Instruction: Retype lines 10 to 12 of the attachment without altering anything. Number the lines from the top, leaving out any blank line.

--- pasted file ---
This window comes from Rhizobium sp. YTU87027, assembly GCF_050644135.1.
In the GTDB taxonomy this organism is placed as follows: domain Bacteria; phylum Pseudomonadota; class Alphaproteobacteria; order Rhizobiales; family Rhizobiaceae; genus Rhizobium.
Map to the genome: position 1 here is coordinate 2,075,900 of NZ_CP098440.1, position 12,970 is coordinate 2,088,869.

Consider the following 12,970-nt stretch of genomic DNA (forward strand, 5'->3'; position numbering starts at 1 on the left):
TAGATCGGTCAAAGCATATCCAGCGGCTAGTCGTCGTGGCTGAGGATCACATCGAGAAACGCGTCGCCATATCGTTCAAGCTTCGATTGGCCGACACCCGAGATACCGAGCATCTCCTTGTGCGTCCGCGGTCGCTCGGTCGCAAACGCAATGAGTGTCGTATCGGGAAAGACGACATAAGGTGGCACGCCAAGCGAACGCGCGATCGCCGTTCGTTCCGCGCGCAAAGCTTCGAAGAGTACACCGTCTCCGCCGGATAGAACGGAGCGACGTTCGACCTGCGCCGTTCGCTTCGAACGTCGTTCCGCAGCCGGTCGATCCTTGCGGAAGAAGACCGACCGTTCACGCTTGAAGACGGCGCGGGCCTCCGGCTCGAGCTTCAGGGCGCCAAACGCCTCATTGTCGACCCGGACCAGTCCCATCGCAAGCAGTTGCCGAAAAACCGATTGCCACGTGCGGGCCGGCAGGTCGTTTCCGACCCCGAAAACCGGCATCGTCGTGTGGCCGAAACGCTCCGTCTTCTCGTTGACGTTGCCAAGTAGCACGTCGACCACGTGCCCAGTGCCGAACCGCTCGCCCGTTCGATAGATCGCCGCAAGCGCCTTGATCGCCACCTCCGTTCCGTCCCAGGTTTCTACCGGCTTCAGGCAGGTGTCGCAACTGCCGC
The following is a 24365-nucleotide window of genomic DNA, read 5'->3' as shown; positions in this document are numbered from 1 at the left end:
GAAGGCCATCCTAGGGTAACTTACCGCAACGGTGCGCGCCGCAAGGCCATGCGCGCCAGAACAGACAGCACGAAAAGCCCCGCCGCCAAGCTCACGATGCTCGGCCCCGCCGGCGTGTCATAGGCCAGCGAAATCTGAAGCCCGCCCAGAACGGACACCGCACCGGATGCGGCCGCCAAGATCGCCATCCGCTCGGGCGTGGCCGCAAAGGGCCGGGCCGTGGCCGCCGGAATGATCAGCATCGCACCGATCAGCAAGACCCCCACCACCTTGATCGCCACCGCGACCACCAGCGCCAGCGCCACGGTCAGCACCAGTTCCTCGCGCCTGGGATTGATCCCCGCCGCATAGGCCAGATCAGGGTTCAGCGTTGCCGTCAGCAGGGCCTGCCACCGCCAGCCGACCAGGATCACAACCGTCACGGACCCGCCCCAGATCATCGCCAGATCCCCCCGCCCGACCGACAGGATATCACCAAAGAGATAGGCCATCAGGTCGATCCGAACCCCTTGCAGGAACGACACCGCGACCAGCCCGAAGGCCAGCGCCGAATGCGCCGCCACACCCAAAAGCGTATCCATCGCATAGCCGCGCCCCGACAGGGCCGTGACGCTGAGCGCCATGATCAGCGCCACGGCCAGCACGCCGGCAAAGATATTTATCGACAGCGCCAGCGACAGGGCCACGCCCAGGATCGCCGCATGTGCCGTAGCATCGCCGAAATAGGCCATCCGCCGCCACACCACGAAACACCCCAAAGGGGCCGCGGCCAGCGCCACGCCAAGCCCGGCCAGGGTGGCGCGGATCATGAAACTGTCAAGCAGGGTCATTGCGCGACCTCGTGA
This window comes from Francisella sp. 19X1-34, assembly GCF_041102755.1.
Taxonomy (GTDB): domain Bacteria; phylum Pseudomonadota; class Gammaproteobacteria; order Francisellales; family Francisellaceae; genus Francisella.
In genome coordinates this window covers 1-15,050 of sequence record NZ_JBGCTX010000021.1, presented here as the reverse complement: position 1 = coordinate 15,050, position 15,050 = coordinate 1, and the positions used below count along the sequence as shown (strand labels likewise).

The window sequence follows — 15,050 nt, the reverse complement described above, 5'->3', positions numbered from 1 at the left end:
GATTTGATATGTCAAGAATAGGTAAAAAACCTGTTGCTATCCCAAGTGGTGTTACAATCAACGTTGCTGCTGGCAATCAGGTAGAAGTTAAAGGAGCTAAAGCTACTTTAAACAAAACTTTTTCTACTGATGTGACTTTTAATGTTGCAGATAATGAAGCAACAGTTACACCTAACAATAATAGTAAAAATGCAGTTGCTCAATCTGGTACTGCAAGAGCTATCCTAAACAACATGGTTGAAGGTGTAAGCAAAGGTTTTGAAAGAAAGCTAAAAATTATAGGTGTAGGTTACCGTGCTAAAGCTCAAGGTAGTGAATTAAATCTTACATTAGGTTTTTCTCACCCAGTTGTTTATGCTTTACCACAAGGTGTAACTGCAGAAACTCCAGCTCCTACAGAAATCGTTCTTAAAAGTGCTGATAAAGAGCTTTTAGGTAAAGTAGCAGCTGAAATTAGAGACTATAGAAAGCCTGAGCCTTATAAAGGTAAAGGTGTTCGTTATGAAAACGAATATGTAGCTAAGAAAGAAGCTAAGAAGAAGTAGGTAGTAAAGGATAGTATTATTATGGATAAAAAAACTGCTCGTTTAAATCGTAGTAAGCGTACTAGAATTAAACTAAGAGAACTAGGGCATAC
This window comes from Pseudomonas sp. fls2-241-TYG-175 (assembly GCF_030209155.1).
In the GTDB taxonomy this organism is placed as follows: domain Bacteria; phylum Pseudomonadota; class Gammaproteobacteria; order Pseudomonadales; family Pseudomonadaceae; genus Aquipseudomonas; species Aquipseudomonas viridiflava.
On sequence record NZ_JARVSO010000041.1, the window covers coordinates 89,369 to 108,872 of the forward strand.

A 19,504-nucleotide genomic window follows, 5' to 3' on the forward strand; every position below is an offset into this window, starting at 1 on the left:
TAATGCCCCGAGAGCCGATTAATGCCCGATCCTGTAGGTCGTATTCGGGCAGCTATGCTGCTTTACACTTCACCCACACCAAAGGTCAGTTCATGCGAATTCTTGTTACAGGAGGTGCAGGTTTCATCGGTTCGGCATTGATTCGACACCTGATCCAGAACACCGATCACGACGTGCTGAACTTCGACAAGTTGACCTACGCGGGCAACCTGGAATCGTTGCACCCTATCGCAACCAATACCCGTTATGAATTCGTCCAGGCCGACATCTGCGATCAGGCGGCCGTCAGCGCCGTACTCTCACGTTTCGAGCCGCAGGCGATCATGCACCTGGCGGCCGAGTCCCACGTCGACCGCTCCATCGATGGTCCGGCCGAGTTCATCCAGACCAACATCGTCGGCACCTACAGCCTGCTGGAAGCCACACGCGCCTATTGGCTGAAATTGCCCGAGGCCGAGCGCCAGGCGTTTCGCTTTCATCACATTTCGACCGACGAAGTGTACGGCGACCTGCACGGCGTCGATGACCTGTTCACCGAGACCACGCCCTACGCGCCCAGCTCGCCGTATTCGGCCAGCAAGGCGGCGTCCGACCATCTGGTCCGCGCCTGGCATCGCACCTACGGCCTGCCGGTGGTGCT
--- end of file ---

In genome coordinates this window covers 1-15,050 of sequence record NZ_JBGCTX010000021.1, presented here as the reverse complement: position 1 = coordinate 15,050, position 15,050 = coordinate 1, and the positions used below count along the sequence as shown (strand labels likewise).

The window sequence follows — 15,050 nt, the reverse complement described above, 5'->3', positions numbered from 1 at the left end:
GATTTGATATGTCAAGAATAGGTAAAAAACCTGTTGCTATCCCAAGTGGTGTTACAATCAACGTTGCTGCTGGCAATCAGGTAGAAGTTAAAGGAGCTAAAGCTACTTTAAACAAAACTTTTTCTACTGATGTGACTTTTAATGTTGCAGATAATGAAGCAACAGTTACACCTAACAATAATAGTAAAAATGCAGTTGCTCAATCTGGTACTGCAAGAGCTATCCTAAACAACATGGTTGAAGGTGTAAGCAAAGGTTTTGAAAGAAAGCTAAAAATTATAGGTGTAGGTTACCGTGCTAAAGCTCAAGGTAGTGAATTAAATCTTACATTAGGTTTTTCTCACCCAGTTGTTTATGCTTTACCACAAGGTGTAACTGCAGAAACTCCAGCTCCTACAGAAATCGTTCTTAAAAGTGCTGATAAAGAGCTTTTAGGTAAAGTAGCAGCTGAAATTAGAGACTATAGAAAGCCTGAGCCTTATAAAGGTAAAGGTGTTCGTTATGAAAACGAATATGTAGCTAAGAAAGAAGCTAAGAAGAAGTAGGTAGTAAAGGATAGTATTATTATGGATAAAAAAACTGCTCGTTTAAATCGTAGTAAGCGTACTAGAATTAAACTAAGAGAACTAGGGCATAC